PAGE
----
US banks demand government action to protect Silicon Valley from bankruptcy contagion
The Association of Mid-Size American Banks has asked the Federal Banking Regulatory Commission to guarantee all its customers’ deposits for two years, even for amounts above the $250,000 threshold, to avoid an epidemic of Silicon Valley bankruptcies.
In a letter to officials from the Mid-sized Banks Alliance of America (MBCA), Bloomberg reported on Saturday that the move would “immediately stem the outflow of deposits from small banks, leading to stability in the banking sector and significantly reducing the likelihood of bank failures.”
The bankruptcy of Silicon Bank (SVB) and Signature Bank created a crisis of confidence in the sector.
Many customers of similarly sized banks have withdrawn their money and deposited it in large institutions like JP Morgan or Bank of America, which are too big for the government to ignore bailing out in the event of a collapse.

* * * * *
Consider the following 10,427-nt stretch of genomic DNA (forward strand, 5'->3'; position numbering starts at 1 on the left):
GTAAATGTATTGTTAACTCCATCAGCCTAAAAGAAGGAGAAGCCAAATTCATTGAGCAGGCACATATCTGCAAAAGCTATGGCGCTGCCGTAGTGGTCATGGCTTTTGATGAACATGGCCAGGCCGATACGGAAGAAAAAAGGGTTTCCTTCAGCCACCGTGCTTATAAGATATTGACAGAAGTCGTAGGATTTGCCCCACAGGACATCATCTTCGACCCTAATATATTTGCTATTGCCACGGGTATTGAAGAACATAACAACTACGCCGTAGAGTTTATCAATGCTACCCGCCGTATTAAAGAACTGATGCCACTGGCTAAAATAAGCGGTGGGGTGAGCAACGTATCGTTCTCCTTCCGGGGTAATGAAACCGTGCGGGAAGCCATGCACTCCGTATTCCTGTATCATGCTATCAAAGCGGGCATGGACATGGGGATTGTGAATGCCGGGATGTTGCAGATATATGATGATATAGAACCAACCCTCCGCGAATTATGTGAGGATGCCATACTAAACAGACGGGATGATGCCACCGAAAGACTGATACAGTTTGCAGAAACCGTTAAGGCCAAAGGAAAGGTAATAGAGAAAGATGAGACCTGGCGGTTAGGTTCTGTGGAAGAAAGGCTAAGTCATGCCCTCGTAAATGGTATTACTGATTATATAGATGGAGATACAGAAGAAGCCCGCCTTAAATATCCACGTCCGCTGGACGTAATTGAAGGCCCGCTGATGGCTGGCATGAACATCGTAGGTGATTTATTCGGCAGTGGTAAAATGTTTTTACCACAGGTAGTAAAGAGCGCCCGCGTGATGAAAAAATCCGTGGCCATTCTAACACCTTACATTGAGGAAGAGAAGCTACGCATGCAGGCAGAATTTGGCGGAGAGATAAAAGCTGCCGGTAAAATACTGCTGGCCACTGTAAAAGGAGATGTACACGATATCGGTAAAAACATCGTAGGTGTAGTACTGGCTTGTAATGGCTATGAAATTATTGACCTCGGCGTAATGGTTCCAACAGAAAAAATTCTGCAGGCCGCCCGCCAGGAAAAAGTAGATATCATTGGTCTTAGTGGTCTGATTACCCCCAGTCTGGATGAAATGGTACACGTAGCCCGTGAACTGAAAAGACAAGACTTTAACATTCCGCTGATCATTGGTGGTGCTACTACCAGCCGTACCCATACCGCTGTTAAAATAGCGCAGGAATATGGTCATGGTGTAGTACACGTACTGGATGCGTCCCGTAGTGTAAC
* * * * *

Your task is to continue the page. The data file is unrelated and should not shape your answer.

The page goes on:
This week, the market value of First Republic Bank, which mainly serves high-net-worth clients, plunged 80% amid fears of a contagion crash. The bank ranks 14th among the largest US banks by assets.
Currently in the United States, deposits up to $250,000 are protected by the Federal Deposit Insurance Corporation (FDIC), the bank regulator.
“Despite the health and safety of the banking sector in general, confidence in all but the largest banks has eroded,” Bloomberg said, citing a coalition of banks.
Specifically, the coalition called on the FDIC, the Federal Reserve and Treasury Secretary Janet Yellen to work to “immediately restore confidence.”
A group of banks is proposing to fund this practice by increasing the amount of contributions banks pay to the FDIC.
On Thursday, 11 major US banks pledged to deposit a total of $30 billion into First Republic accounts.
Bank of America, Citigroup, JPMorgan Chase and eight others are hoping to show their faith in the country’s banking system, a joint statement said.
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